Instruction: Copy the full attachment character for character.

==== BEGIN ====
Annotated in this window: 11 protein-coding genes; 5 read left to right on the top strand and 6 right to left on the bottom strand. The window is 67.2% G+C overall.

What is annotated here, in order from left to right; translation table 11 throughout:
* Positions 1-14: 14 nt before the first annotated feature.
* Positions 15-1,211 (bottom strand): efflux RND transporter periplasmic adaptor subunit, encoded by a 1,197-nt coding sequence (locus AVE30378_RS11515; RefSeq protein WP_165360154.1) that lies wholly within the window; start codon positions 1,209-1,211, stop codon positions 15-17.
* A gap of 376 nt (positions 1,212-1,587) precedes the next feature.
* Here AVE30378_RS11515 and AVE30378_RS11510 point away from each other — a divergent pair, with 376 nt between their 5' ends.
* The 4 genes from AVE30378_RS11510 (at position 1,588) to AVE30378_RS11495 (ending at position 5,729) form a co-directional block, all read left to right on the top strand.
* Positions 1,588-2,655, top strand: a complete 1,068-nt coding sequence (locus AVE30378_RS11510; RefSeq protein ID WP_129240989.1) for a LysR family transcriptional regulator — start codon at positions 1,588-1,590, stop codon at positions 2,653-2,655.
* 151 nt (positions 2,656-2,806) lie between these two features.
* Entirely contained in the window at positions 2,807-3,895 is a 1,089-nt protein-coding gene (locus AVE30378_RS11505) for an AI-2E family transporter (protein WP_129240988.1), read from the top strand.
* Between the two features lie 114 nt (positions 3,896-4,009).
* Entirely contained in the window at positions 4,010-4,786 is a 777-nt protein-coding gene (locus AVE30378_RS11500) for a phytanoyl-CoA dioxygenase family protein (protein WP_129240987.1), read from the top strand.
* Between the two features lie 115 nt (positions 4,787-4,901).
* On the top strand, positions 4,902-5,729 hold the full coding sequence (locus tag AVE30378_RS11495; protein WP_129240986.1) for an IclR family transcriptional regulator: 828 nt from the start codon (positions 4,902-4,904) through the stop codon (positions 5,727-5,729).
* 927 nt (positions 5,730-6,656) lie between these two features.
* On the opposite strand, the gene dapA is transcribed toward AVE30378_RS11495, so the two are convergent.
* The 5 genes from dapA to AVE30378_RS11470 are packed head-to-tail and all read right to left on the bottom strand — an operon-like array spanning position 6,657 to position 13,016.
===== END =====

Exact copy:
Annotated in this window: 11 protein-coding genes; 5 read left to right on the top strand and 6 right to left on the bottom strand. The window is 67.2% G+C overall.

What is annotated here, in order from left to right; translation table 11 throughout:
* Positions 1-14: 14 nt before the first annotated feature.
* Positions 15-1,211 (bottom strand): efflux RND transporter periplasmic adaptor subunit, encoded by a 1,197-nt coding sequence (locus AVE30378_RS11515; RefSeq protein WP_165360154.1) that lies wholly within the window; start codon positions 1,209-1,211, stop codon positions 15-17.
* A gap of 376 nt (positions 1,212-1,587) precedes the next feature.
* Here AVE30378_RS11515 and AVE30378_RS11510 point away from each other — a divergent pair, with 376 nt between their 5' ends.
* The 4 genes from AVE30378_RS11510 (at position 1,588) to AVE30378_RS11495 (ending at position 5,729) form a co-directional block, all read left to right on the top strand.
* Positions 1,588-2,655, top strand: a complete 1,068-nt coding sequence (locus AVE30378_RS11510; RefSeq protein ID WP_129240989.1) for a LysR family transcriptional regulator — start codon at positions 1,588-1,590, stop codon at positions 2,653-2,655.
* 151 nt (positions 2,656-2,806) lie between these two features.
* Entirely contained in the window at positions 2,807-3,895 is a 1,089-nt protein-coding gene (locus AVE30378_RS11505) for an AI-2E family transporter (protein WP_129240988.1), read from the top strand.
* Between the two features lie 114 nt (positions 3,896-4,009).
* Entirely contained in the window at positions 4,010-4,786 is a 777-nt protein-coding gene (locus AVE30378_RS11500) for a phytanoyl-CoA dioxygenase family protein (protein WP_129240987.1), read from the top strand.
* Between the two features lie 115 nt (positions 4,787-4,901).
* On the top strand, positions 4,902-5,729 hold the full coding sequence (locus tag AVE30378_RS11495; protein WP_129240986.1) for an IclR family transcriptional regulator: 828 nt from the start codon (positions 4,902-4,904) through the stop codon (positions 5,727-5,729).
* 927 nt (positions 5,730-6,656) lie between these two features.
* On the opposite strand, the gene dapA is transcribed toward AVE30378_RS11495, so the two are convergent.
* The 5 genes from dapA to AVE30378_RS11470 are packed head-to-tail and all read right to left on the bottom strand — an operon-like array spanning position 6,657 to position 13,016.